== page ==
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Flexible Fuel Vehicles

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September 27, 2022

Why in news?

India’s first ‘flex fuel’ car, a Toyota sedan developed under the new pilot initiated as part of a government-led push to carmakers for adopting alternative fuels is likely to be launched.

What is flex fuel vehicle (FFV)?

  • Flex fuel, or flexible fuel, is an alternative fuel made of a combination of gasoline and methanol or ethanol.
  • Flex fuel / flexible fuel vehicle has an internal combustion engine (ICE) that can run on more than one type of fuel, or even a mixture of fuels.
  • The most common versions can run on a blend of petrol and ethanol or methanol, 100% petrol or ethanol.

To know more about flex fuels, click here

How does FFV work?

  • Flex fuel vehicles are similar to their conventional petrol-only counterparts, other than an ethanol-compatible fuel system and a different powertrain (ECM) calibration.
  • The engine is equipped with a fuel mix sensor and an engine control module (ECM) programming that senses and automatically adjusts for any ratio of designated fuels.
  • Modifications are made to the fuel pump and fuel injection system and the ECM is calibrated to accommodate the higher oxygen content of ethanol.

What are the pros and cons of FFVs?

Pros

  • The use of ethanol blending reduces harmful pollutants such as carbon monoxide, sulphur, and carbon and nitrogen oxides.
  • Also reduces the country’s dependence on oil imports for fueling vehicles.

Cons

  • The fuel economy is generally lower with increased levels of ethanol.
  • Over 90% of ethanol produced in the country came from sugarcane, a water intensive crop.

Ethanol, a cleaner and greener fuel, is made from bio-ethanol from rice, corn and sugarcane juice.

What is the state of FFV technology in India?

  • FFVs are commercially deployed in countries like Brazil, Canada and the US.
  • The Union Ministry of Road transport and highways issued an advisory to carmakers to introduce Flex fuel vehicles in 2021 to reduce import of fossil fuels.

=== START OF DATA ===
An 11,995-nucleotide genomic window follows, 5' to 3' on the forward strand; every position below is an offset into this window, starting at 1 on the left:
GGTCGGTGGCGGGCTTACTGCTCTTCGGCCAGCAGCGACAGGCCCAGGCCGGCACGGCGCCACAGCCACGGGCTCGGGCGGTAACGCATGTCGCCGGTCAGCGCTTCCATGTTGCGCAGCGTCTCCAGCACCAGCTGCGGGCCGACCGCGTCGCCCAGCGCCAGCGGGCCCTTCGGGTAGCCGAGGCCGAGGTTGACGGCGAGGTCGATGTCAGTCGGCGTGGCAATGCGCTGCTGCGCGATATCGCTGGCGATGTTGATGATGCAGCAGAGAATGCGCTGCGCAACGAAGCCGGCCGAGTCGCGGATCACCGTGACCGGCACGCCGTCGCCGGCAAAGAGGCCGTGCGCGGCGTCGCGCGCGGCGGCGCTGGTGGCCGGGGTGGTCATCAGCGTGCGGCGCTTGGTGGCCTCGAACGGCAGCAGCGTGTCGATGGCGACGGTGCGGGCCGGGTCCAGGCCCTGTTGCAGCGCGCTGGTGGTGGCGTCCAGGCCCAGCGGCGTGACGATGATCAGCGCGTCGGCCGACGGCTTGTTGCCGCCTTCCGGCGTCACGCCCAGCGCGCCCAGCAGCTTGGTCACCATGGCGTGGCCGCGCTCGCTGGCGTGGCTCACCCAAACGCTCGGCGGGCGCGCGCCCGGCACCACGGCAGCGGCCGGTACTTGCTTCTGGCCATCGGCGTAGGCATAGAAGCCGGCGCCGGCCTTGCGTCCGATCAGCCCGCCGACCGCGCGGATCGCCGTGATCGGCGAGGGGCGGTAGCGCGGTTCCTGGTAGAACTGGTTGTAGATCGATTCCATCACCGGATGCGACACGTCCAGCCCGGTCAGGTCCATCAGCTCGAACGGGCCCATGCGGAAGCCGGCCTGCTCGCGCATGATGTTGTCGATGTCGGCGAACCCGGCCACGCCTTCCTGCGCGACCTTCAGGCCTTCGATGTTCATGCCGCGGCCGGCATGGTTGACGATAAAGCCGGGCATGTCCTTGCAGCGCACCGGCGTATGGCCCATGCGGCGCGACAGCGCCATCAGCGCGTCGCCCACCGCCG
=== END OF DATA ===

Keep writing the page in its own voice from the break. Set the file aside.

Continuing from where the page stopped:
• National Biofuel Policy 2018 envisaged a target of 20 per cent blending of ethanol in petrol by 2025.

Currently, around 9.5 per cent ethanol blending with petrol has been achieved in fuel dispensed in pumps in most metros and it is likely that the targeted 10 per cent ethanol blending will be achieved by November 2022.

  • Besides ethanol, the Indian government is also focusing on using green hydrogen and other alternative fuels.

What India can learn from Brazil?

  • Brazil is the biggest market and a leader in this segment.
  • Brazil’s vehicle fleet has been equipped to adjust to the fuel mix of varying degrees.
  • With this, it has the ability to be flexible on the degree of the mix depending on the crude prices, varying it when energy prices surge like just after the Ukraine war.
  • Brazil government provides subsidy to narrow the price gap of higher ethanol blends.
  • That is another factor that would have to be considered as India steps up its fuel blending plan.

 

References

  1. https://indianexpress.com/article/explained/flex-fuel-part-of-plan-to-cut-crude-imports-but-policy-support-key-8170936/
  2. https://auto.hindustantimes.com/auto/cars/auto-companies-to-start-making-flex-fuel-vehicles-within-six-months-gadkari-41647154463207.html
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